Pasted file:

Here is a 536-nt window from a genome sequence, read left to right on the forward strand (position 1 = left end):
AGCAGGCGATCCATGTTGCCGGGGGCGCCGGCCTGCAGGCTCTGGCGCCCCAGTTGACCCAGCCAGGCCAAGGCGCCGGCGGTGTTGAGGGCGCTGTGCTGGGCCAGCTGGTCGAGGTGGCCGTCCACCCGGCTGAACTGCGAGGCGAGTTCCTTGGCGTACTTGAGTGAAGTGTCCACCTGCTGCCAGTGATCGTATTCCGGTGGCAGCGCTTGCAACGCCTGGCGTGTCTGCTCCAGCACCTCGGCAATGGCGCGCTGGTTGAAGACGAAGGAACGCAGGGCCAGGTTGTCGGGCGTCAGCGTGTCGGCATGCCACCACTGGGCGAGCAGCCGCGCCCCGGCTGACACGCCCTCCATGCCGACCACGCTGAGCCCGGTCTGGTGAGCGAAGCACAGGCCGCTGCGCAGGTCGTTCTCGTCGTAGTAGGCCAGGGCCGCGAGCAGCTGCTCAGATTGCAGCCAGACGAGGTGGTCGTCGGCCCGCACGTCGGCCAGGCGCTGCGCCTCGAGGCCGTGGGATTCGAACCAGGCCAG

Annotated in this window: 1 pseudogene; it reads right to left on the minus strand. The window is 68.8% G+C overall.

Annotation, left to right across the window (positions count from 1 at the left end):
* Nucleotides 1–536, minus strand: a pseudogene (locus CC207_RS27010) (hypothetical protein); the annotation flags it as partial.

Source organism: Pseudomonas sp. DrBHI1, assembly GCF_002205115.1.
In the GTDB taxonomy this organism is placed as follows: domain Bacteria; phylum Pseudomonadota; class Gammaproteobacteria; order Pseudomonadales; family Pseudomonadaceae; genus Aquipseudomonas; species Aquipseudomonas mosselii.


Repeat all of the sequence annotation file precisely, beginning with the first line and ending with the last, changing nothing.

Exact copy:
Here is a 536-nt window from a genome sequence, read left to right on the forward strand (position 1 = left end):
AGCAGGCGATCCATGTTGCCGGGGGCGCCGGCCTGCAGGCTCTGGCGCCCCAGTTGACCCAGCCAGGCCAAGGCGCCGGCGGTGTTGAGGGCGCTGTGCTGGGCCAGCTGGTCGAGGTGGCCGTCCACCCGGCTGAACTGCGAGGCGAGTTCCTTGGCGTACTTGAGTGAAGTGTCCACCTGCTGCCAGTGATCGTATTCCGGTGGCAGCGCTTGCAACGCCTGGCGTGTCTGCTCCAGCACCTCGGCAATGGCGCGCTGGTTGAAGACGAAGGAACGCAGGGCCAGGTTGTCGGGCGTCAGCGTGTCGGCATGCCACCACTGGGCGAGCAGCCGCGCCCCGGCTGACACGCCCTCCATGCCGACCACGCTGAGCCCGGTCTGGTGAGCGAAGCACAGGCCGCTGCGCAGGTCGTTCTCGTCGTAGTAGGCCAGGGCCGCGAGCAGCTGCTCAGATTGCAGCCAGACGAGGTGGTCGTCGGCCCGCACGTCGGCCAGGCGCTGCGCCTCGAGGCCGTGGGATTCGAACCAGGCCAG

Annotated in this window: 1 pseudogene; it reads right to left on the minus strand. The window is 68.8% G+C overall.

Annotation, left to right across the window (positions count from 1 at the left end):
* Nucleotides 1–536, minus strand: a pseudogene (locus CC207_RS27010) (hypothetical protein); the annotation flags it as partial.

Source organism: Pseudomonas sp. DrBHI1, assembly GCF_002205115.1.
In the GTDB taxonomy this organism is placed as follows: domain Bacteria; phylum Pseudomonadota; class Gammaproteobacteria; order Pseudomonadales; family Pseudomonadaceae; genus Aquipseudomonas; species Aquipseudomonas mosselii.